Officers, N.C.O.s & Men of the 1st Battalion, Commemorated on the La Ferte-sous-Jouarre Memorial
Surnames: N to U:
La Ferte-sous-Jouarre Memorial commemorates 1 Officer and 45 NCOs and men from the Original 1st Battalion, Cheshire Regiment, all of whom were killed in August and September 1914 and originally buried on the battlefields.
As the War progress over the same ground the identities of those buried were lost and their graves are now “Known Unto God“.
The La Ferte-sous-Jouarre Memorial commemorates 3838 officers and men of the British Expeditionary Force who died in August, September and the early part of October 1914 and who have no known grave, including 40 men of the original 1st Battalion.
As the photo shows, unfortunately the Cheshire Regiment names were badly weathered at the time of the last visit.
40 of the 1st Battalion commemorated here fell at Audregnies on 24th August 1914. This includes Lieutenant Kingdon Tregosse FROST (right) whose body was subsequently identified as being buried at Wiheries Communal Cemetery.
Of the remaining 5, one fell at Le Cateau and four on the Aisne.
All of the men commemorated on La Ferte-sous-Jouarre Memorial, were with the original 1st Battalion who sailed for France on 14th August 1914.
about those with surnames N to U by CLICKING the names below.
Panel: 13 Killed in Action: 24 August 1914 Age: 25
Personal: Henry was born on 2nd October 1887, probably at 44 Birchfield Street, Liverpool (1891 Census RG 12/2922). He was the son of Henry Oscar (Tinsmith) and Mary Ann (née Carter) Nolan and had an older sister, Anne Jane, a younger sister, Margaret, and a younger brother, Edward. Henry’s father died in the June quarter 1895, aged 36.
It has not been possible to find the family on the 1901 Census, but in 1911 (Census RG 14/22547) Henry was living with his widowed mother and 3 siblings at 4 Ruth Street, Everton, Liverpool, and working as a “Dock Labourer“.
The “Register of Soldiers’ Effects” shows that in May 1916 £4 11s 1d [£4.55 – equivalent in value to about £500 today – 2023] was returned to Henry’s mother, Mrs. Mary Ann, of 2 Roderick Street, Islington, Liverpool. In August 1919 she also received a War Gratuity of £5 [about £330 today].
With effect from 13th December 1918 Mary was awarded a Pension of 12s 6d p.w. [£0.62 is equivalent to about £70 today]. Mary was living at 21 Patterdale Road, Liverpool, when she died, aged 85, in January 1944. She was buried in Grave 22/1700, Anfield Cemetery, on the 14th.
Military Service: Henry enlisted in the 1st Battalion, Cheshire Regiment, at Birkenhead, Cheshire, probably on a 7 + 5 term (i.e. 7 years Active Service + 5 years on the Reserve list.
His Service Records are not available but in comparison to others’ his Service Number (10083) would suggest an enlistment date in March 1913. Henry was listed as a Reservist to be recalled at the outbreak of War.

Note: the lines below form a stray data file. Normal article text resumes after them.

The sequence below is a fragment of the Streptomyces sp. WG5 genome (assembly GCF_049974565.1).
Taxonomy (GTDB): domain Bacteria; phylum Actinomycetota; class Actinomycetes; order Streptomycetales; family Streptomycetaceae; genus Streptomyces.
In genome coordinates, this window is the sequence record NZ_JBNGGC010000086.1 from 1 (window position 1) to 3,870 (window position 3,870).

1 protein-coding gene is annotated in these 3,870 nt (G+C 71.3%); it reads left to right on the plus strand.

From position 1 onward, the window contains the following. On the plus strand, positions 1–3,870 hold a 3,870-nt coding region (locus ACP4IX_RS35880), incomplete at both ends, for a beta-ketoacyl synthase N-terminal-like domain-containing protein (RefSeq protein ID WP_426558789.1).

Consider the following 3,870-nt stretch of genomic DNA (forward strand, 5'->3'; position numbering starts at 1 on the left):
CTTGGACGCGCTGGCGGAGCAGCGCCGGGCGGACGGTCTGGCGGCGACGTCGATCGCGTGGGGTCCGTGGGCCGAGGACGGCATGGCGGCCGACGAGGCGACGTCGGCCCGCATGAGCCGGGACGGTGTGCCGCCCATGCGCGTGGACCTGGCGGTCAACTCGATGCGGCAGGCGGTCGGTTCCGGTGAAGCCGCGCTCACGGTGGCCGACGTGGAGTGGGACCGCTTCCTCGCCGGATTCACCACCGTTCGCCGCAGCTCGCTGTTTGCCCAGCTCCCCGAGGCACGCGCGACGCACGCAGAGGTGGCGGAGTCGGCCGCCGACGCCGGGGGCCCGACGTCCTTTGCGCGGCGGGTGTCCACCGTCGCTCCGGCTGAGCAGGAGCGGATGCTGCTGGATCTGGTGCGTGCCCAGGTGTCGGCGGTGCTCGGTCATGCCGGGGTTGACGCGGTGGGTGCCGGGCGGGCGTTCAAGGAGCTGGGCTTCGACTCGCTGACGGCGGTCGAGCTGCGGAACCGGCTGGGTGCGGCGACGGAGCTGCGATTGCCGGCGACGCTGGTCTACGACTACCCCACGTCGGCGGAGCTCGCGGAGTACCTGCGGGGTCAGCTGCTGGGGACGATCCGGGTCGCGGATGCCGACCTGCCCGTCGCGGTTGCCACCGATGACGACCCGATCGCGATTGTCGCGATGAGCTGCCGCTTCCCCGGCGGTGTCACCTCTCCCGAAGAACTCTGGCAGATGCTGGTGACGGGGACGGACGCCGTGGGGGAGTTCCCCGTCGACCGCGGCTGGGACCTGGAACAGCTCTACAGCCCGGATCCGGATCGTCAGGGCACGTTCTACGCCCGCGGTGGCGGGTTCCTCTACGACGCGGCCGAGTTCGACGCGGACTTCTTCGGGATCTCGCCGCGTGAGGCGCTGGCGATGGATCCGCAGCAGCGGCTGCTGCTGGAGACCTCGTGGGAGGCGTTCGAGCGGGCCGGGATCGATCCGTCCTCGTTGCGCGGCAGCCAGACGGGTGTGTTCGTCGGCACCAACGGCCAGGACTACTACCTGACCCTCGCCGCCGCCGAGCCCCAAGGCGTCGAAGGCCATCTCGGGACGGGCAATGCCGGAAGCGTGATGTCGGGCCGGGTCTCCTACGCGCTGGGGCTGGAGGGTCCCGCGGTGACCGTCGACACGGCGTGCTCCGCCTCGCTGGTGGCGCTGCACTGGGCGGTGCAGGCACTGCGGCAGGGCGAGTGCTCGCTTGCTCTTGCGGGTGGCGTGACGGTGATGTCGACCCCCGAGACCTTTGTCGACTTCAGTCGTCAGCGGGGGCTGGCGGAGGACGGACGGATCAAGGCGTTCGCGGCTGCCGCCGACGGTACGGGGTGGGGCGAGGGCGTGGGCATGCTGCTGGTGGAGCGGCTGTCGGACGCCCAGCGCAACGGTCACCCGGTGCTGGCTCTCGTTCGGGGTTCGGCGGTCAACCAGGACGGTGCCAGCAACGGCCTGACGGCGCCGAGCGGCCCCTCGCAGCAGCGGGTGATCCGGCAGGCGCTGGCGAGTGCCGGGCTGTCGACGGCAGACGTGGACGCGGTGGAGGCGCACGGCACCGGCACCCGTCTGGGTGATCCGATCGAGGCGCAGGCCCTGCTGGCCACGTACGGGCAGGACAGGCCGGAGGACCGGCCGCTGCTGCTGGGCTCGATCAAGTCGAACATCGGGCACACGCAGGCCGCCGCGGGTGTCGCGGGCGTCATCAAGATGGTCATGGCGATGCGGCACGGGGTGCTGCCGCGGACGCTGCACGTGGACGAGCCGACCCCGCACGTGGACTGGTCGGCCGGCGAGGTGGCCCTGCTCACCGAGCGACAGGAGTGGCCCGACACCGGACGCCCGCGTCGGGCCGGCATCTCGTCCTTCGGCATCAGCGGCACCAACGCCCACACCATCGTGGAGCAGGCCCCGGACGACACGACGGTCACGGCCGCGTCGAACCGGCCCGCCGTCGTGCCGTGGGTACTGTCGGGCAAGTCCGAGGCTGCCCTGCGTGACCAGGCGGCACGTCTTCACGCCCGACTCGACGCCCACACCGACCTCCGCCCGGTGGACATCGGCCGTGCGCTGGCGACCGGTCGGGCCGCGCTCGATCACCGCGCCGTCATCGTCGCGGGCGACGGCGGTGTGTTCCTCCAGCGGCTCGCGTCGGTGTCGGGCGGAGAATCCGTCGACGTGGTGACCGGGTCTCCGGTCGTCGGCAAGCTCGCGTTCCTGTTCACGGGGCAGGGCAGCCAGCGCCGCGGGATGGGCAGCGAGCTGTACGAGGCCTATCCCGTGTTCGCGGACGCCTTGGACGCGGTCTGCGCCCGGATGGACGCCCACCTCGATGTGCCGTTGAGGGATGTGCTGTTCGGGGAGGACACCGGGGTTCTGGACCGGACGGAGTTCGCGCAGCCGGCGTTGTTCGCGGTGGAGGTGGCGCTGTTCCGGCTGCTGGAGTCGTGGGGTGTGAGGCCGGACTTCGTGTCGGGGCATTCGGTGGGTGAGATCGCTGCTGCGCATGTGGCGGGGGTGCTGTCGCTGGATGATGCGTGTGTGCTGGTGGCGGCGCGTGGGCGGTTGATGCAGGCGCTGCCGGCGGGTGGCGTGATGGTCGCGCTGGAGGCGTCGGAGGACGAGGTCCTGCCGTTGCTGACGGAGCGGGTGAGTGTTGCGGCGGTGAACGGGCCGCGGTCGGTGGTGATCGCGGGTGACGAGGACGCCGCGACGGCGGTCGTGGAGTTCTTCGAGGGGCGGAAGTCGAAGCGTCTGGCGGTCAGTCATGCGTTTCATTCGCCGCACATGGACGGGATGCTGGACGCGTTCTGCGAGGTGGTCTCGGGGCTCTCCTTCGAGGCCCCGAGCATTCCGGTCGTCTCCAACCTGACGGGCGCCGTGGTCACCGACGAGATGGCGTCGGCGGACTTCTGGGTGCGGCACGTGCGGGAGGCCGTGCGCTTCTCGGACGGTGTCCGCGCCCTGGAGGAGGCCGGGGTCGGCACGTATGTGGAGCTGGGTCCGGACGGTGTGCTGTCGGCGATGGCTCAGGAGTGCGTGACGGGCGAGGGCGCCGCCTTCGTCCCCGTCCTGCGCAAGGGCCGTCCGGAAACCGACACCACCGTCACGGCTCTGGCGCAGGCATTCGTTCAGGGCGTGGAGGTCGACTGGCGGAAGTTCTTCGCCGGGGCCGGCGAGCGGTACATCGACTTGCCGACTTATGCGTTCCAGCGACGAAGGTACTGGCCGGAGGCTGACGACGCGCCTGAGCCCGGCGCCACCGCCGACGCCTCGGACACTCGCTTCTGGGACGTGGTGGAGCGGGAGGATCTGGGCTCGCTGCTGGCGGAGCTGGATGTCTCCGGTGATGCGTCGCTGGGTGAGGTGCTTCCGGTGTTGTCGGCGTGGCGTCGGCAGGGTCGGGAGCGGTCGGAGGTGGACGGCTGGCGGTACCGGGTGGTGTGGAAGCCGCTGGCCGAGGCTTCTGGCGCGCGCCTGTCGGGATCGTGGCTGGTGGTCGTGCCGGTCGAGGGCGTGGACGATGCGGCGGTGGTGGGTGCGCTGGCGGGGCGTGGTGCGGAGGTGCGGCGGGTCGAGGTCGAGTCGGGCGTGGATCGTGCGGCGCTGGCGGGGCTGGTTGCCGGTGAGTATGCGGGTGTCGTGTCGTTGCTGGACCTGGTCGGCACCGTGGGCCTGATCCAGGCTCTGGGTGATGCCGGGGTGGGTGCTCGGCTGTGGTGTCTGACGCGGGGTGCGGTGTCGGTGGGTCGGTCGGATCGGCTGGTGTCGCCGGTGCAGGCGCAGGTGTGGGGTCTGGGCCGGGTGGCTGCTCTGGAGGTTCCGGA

However, his suggested enlistment date would indicate he was a Serving Soldier, with the Battalion in Londonderry.
In either event he sailed from Belfast on the SS Massilia for Le Havre on 14th August 1914. He arrived in France on 16th August, confirmed by his Medal Index Card. As a member of ‘B’ Company he saw action at Audregnies on the 24th August, in the centre of the action under Captain J.L. Shore.
After just 9 days in France, Henry was one of 14 men from his Company killed in action during the Battle at Audregnies and now has no known grave.
Edward was born on 20th December 1891 at 44 Birchfield Street, Liverpool. It is not known when he enlisted in the Royal Navy but in 1912, aged 21, he was stationed at HMS Caledonia, a training establishment at Liverpool and living at 43 Denwood Street, with other sailors.
Edward was one of 28 killed when his ship, HMS Montagua, an armed merchant cruiser, was in collision with US destroyer Manley off the Irish coast. The British ship was damaged by the destroyer’s exploding depth charges.
He is commemorated on the Plymouth Naval Memorial, Panel 31. A full list of those who lost their lives with Edward can be found by scrolling down “Casualty Lists of the Royal Navy – March 1918” to the 19th.
Panel: 13 Killed in Action: 24 August 1914 Age: 25
Personal: According to the SDGW database, Thomas was born in St Joseph’s Parish, Salford, Lancashire. This probably means he was the son of Thomas (Cotton Mill Labourer) and Martha Maria (née Wood) Pearson, born in the March quarter 1887. If so, he had two older sisters, Harriett Ann and Helen (Ellen), and 6 younger brothers and sisters, Martha, Elizabeth, William, George, Joseph and Ethel.
In 1891 (Census RG 12/3217) the family was living at 16 Willow Street, Salford. As the family grew they moved to 5 Star Street, Stockport, by 1901 (Census RG 13/3297) and Thomas, like his father, had gone to work in a Cotton Mill. Thomas did, however, enlist in the Cheshire Regiment at Stockport about 18 months later.
By 1911 (Census RG 14/21389) Thomas, Snr., had died, in the March quarter 1910. His widow, Martha, was living with her youngest four children at 22 Heald Street, Portwood, Stockport. Martha died in the June quarter 1913.
Thomas’ history is, however, rather sketchy and the above may not be correct. He is yet to be identified on the 1911 Census. This is further exemplified by the “Register of Soldiers’ Effects” which shows that in April 1916 £4 5s 0d [£4.25 – equivalent in value to about £475 today – 2023] went unclaimed by any member of his family. Nor was any claim made for a Pension.
Military Service: Thomas enlisted in the 2nd Battalion, Cheshire Regiment, at Stockport, Cheshire, probably on a 3 + 9 term (i.e. 3 years Active Service + 9 years on the Reserve list.
Thomas’ Service Records are not available but his Service Number (6986) would suggest an enlistment date in November 1902 (e.g. Pt. 6989 W. Bowers, enlisted on 6th November 1902. Not to be confused with Pt. 8604 William Bowers who was killed in action at Violaines on 22nd October 1914.).